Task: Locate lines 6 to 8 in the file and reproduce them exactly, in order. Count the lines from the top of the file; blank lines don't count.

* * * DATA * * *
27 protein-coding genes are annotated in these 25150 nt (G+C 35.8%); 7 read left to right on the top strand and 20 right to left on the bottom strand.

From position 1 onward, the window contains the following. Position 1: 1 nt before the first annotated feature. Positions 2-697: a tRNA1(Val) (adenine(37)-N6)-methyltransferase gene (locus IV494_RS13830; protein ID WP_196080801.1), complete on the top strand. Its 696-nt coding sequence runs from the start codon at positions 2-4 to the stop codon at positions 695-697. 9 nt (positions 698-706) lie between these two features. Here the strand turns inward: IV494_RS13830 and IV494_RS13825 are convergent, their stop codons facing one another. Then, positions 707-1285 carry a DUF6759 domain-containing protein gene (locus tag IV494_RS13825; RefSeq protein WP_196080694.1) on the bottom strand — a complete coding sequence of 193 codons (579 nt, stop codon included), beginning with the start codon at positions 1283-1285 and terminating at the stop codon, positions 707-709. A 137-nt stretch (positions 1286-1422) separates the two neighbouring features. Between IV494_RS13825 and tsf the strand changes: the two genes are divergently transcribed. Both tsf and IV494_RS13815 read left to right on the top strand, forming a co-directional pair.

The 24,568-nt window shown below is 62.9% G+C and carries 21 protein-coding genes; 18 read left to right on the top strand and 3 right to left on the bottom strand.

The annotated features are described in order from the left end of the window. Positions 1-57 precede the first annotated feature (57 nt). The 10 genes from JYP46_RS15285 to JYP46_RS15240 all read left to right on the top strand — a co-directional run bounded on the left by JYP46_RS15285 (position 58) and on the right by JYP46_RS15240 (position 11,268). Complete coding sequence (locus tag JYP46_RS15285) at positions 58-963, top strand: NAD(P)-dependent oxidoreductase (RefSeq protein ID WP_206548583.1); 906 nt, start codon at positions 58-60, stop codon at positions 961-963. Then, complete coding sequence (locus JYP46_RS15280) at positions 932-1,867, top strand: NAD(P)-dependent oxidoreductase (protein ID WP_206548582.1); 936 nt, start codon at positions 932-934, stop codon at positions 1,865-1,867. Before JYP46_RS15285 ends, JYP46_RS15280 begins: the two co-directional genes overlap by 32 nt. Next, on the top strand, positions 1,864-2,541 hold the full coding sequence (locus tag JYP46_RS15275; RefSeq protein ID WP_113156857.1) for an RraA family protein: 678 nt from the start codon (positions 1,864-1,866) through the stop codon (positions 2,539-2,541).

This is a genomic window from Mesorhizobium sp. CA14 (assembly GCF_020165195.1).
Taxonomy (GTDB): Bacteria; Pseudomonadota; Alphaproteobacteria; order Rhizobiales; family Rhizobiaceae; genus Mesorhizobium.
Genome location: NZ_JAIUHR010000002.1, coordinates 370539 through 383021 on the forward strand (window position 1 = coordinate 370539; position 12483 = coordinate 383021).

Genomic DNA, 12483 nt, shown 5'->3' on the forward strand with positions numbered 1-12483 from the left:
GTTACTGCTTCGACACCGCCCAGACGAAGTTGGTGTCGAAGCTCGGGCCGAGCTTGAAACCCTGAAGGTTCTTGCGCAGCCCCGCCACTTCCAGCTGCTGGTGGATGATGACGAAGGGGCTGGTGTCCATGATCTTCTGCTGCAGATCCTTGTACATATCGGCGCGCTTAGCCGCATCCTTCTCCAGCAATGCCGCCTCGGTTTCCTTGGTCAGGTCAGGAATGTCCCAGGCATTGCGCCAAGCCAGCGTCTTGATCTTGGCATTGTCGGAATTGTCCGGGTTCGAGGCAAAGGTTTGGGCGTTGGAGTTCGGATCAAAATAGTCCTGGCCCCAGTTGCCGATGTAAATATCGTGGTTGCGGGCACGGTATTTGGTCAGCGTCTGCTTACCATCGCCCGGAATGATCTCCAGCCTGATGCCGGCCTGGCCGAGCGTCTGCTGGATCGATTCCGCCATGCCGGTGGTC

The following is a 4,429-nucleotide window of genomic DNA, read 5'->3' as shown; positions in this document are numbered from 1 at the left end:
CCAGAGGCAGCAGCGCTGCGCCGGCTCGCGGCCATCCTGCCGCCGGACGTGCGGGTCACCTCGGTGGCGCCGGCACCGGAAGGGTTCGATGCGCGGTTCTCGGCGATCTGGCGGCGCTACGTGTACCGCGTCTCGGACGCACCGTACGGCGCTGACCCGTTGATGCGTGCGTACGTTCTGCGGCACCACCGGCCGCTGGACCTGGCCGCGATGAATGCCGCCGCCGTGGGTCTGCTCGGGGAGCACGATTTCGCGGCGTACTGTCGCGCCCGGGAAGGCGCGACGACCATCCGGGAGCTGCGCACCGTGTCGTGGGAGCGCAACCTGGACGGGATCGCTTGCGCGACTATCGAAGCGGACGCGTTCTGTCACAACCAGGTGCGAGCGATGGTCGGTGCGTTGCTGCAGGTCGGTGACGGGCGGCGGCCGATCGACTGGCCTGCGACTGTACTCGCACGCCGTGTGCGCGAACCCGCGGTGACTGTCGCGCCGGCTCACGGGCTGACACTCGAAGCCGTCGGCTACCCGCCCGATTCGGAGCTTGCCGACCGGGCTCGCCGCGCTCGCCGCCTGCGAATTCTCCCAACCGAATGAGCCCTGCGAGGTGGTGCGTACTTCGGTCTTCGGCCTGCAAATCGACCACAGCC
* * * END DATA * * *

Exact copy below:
Taxonomy (GTDB): Bacteria; Pseudomonadota; Alphaproteobacteria; order Rhizobiales; family Rhizobiaceae; genus Mesorhizobium.
Genome location: NZ_JAIUHR010000002.1, coordinates 370539 through 383021 on the forward strand (window position 1 = coordinate 370539; position 12483 = coordinate 383021).

Genomic DNA, 12483 nt, shown 5'->3' on the forward strand with positions numbered 1-12483 from the left: